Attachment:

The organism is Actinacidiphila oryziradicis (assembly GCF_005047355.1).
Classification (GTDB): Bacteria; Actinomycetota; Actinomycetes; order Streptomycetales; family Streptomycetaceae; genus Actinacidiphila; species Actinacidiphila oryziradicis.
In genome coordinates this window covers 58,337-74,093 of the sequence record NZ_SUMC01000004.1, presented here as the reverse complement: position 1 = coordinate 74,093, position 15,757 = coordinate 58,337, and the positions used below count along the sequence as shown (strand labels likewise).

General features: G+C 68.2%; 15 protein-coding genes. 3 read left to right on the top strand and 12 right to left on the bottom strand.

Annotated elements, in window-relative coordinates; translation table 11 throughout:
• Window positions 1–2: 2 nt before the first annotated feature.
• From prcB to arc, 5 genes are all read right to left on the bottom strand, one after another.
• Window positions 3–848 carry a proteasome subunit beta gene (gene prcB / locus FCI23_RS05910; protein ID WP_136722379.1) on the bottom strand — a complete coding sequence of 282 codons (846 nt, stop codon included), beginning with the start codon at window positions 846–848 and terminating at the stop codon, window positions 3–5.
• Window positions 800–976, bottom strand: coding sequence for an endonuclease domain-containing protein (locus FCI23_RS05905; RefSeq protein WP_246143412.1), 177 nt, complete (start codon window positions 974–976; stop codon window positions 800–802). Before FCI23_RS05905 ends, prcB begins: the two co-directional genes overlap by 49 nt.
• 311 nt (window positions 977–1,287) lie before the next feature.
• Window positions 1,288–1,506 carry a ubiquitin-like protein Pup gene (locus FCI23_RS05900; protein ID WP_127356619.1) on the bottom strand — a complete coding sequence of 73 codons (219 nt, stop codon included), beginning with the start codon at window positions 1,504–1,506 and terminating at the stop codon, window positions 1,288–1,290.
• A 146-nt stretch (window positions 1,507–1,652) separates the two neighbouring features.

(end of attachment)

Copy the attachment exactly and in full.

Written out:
The organism is Actinacidiphila oryziradicis (assembly GCF_005047355.1).
Classification (GTDB): Bacteria; Actinomycetota; Actinomycetes; order Streptomycetales; family Streptomycetaceae; genus Actinacidiphila; species Actinacidiphila oryziradicis.
In genome coordinates this window covers 58,337-74,093 of the sequence record NZ_SUMC01000004.1, presented here as the reverse complement: position 1 = coordinate 74,093, position 15,757 = coordinate 58,337, and the positions used below count along the sequence as shown (strand labels likewise).

General features: G+C 68.2%; 15 protein-coding genes. 3 read left to right on the top strand and 12 right to left on the bottom strand.

Annotated elements, in window-relative coordinates; translation table 11 throughout:
• Window positions 1–2: 2 nt before the first annotated feature.
• From prcB to arc, 5 genes are all read right to left on the bottom strand, one after another.
• Window positions 3–848 carry a proteasome subunit beta gene (gene prcB / locus FCI23_RS05910; protein ID WP_136722379.1) on the bottom strand — a complete coding sequence of 282 codons (846 nt, stop codon included), beginning with the start codon at window positions 846–848 and terminating at the stop codon, window positions 3–5.
• Window positions 800–976, bottom strand: coding sequence for an endonuclease domain-containing protein (locus FCI23_RS05905; RefSeq protein WP_246143412.1), 177 nt, complete (start codon window positions 974–976; stop codon window positions 800–802). Before FCI23_RS05905 ends, prcB begins: the two co-directional genes overlap by 49 nt.
• 311 nt (window positions 977–1,287) lie before the next feature.
• Window positions 1,288–1,506 carry a ubiquitin-like protein Pup gene (locus FCI23_RS05900; protein ID WP_127356619.1) on the bottom strand — a complete coding sequence of 73 codons (219 nt, stop codon included), beginning with the start codon at window positions 1,504–1,506 and terminating at the stop codon, window positions 1,288–1,290.
• A 146-nt stretch (window positions 1,507–1,652) separates the two neighbouring features.